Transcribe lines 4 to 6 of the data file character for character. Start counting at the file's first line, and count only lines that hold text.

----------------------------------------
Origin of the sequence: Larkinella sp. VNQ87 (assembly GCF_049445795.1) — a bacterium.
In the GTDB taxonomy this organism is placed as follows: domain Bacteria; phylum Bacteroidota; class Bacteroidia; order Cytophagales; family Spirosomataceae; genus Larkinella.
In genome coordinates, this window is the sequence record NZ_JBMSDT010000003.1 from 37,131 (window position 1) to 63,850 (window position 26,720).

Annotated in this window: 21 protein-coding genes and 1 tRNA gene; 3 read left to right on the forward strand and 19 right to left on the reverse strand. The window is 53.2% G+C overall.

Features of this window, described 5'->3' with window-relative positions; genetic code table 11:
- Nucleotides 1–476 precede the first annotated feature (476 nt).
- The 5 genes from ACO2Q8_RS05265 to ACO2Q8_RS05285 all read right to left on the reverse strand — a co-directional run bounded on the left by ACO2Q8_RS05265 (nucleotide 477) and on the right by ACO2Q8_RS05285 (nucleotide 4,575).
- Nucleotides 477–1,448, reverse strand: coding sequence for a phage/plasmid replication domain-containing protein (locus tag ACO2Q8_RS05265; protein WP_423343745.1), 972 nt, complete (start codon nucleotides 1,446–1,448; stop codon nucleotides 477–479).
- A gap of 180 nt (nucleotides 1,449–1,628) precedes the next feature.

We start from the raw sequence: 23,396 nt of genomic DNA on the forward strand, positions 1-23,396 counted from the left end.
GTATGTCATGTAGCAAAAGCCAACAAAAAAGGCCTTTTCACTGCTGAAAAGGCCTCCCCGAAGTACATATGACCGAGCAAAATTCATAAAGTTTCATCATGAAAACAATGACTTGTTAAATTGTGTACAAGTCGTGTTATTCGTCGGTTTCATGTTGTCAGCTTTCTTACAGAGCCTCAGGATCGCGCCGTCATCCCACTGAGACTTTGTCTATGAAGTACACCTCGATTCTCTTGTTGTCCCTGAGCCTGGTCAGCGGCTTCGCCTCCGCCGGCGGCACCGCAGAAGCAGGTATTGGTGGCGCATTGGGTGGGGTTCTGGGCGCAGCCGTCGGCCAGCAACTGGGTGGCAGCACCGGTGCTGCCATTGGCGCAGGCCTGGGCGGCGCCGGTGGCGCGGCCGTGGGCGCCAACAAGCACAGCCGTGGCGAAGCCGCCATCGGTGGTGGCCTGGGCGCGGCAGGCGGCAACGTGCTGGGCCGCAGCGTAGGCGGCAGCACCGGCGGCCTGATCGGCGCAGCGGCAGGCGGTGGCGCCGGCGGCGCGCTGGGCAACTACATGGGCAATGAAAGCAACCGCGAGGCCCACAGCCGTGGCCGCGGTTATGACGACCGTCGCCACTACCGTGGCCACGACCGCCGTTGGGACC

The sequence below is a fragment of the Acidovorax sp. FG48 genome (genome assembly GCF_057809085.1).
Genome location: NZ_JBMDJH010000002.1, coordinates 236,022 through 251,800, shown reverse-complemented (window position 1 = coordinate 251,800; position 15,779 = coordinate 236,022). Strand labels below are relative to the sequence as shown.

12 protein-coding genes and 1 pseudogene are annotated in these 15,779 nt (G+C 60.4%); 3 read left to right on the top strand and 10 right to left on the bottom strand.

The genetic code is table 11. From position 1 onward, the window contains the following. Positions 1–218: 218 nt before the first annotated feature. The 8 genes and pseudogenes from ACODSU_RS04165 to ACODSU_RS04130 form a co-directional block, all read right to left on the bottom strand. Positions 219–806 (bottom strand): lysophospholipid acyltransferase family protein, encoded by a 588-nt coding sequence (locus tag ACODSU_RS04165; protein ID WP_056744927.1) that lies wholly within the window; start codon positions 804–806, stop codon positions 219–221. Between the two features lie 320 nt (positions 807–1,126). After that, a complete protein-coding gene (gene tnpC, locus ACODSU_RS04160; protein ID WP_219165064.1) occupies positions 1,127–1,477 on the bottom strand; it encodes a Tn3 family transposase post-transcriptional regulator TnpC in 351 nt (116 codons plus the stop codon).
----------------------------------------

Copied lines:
Annotated in this window: 21 protein-coding genes and 1 tRNA gene; 3 read left to right on the forward strand and 19 right to left on the reverse strand. The window is 53.2% G+C overall.

Features of this window, described 5'->3' with window-relative positions; genetic code table 11:
- Nucleotides 1–476 precede the first annotated feature (476 nt).